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Thomson Reuters

Is Faster Better?

When it comes to information, is faster always better? As information users, we all want to have the freshest possible information possible on which to base our decisions. But, as many data publishers have learned the hard way, while everyone wants up-to-the-second accuracy and currency in their data, not everyone is willing to pay for it. Indeed, we’ve noted with concern the growing trend towards “good enough data,” where users are willing to sacrifice some amount of accuracy and currency in favor of a significantly reduced price. So, on a practical basis, a data publisher could be excused for concluding that the most accurate and current data shouldn’t be a top priority.

Things, however, are a bit more complicated than that. The speed of information updates does matter, a lot, in specific applications and markets and people in those markets will happily pay a stiff premium to get hold of such data. The obvious place to look for proof of this is the world of finance. If you have information that can move the price of a stock or the entire market, speed matters. Consider that Thomson Reuters used to charge a premium for those who wanted access to an important consumer sentiment survey just two seconds before everyone else.

There are more mundane examples of this in non-financial markets. Consider sales leads. While every second may not matter when it comes to sales leads, there is added value in delivering them quickly, particularly if based on a real-time assessment of a prospect’s online browsing pattern.

Given all this, it would seem that a new service called Now-Cast Data has a winner on its hands. That’s because the company, run by economists, is preparing to offer a real-time economic forecasting service. Real-time delivery is actually something of a breakthrough in the world of economic forecasting, which is used to monthly, quarterly and even annual reporting. Clearly, by accelerating forecasting, the financial types will gain an information advantage for which they will pay handsomely. Or so it would seem.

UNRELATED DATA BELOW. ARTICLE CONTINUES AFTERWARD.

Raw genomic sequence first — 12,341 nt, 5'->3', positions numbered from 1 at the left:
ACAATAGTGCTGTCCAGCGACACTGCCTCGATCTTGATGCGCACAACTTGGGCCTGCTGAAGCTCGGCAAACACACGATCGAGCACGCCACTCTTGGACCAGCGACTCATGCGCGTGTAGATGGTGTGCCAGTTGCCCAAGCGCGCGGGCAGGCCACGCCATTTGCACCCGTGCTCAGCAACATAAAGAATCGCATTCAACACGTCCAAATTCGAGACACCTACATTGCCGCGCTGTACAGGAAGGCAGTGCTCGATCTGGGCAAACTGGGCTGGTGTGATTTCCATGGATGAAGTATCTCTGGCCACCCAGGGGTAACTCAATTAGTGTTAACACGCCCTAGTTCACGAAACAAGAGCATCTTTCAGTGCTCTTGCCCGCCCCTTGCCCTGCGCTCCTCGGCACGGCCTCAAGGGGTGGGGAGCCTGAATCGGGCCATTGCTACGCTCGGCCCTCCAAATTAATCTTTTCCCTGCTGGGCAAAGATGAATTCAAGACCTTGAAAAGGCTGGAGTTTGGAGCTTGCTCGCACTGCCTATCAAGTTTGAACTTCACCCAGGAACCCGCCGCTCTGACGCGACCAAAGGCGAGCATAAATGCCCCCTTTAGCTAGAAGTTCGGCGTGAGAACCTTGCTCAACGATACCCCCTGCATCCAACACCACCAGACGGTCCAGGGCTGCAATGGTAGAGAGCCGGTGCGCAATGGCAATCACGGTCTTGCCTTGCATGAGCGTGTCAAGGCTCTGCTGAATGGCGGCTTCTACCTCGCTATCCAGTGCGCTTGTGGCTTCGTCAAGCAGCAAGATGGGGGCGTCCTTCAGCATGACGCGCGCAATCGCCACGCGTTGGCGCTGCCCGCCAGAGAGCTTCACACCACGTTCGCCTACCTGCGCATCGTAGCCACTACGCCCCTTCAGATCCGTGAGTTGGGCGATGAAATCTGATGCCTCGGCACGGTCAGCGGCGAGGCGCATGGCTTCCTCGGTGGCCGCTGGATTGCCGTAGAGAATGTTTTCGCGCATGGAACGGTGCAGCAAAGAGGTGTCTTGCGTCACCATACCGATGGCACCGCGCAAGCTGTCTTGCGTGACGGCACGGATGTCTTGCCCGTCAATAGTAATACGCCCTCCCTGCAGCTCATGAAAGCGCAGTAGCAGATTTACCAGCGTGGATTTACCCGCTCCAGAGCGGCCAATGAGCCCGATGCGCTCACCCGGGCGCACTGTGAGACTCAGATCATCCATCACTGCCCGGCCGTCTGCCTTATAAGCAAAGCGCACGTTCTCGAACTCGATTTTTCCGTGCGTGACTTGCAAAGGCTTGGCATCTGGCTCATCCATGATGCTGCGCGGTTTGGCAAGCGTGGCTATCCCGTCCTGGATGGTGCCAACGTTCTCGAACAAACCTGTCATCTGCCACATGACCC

But as an article in the Wall Street Journal notes, Now-Cast Data has some convincing to do. The core issue is that while Now-Data is certainly accelerating forecasting, at the end of the day, it is still offering forecasts. It can’t be sure what will or won’t happen, or whether specific events (e.g., inflation) will persist. As an economist in the article notes, “When a big outside event disrupts the economy, those are hard things to forecast. By definition you can’t build them into your forecasting model because they haven’t happened yet.” In short, we’re guessing faster, but we’re still guessing.

So where do I come out on speed? Is faster data always better? At least for now, I don’t think it is. Right now, it’s only really valuable in a specific, limited set of applications. Keep in mind too that we’re already drowning most of our customers in data. Getting the fire hose to pump faster just makes things more unmanageable for them. And speed is a relative concept as well. If a company changes its address, that’s a valuable, time-sensitive piece of actionable information. But if you already pass that information to your customers the same day you learn about it – say 8 hours at most – accelerating that to 8 minutes won’t improve either customer sales results or your bottom line. As data publishers, we want to be continually looking for ways to obtain and move information faster, but speed is something that’s ultimately defined by your customers and your competitors.


Monetizing Your Unfair Advantage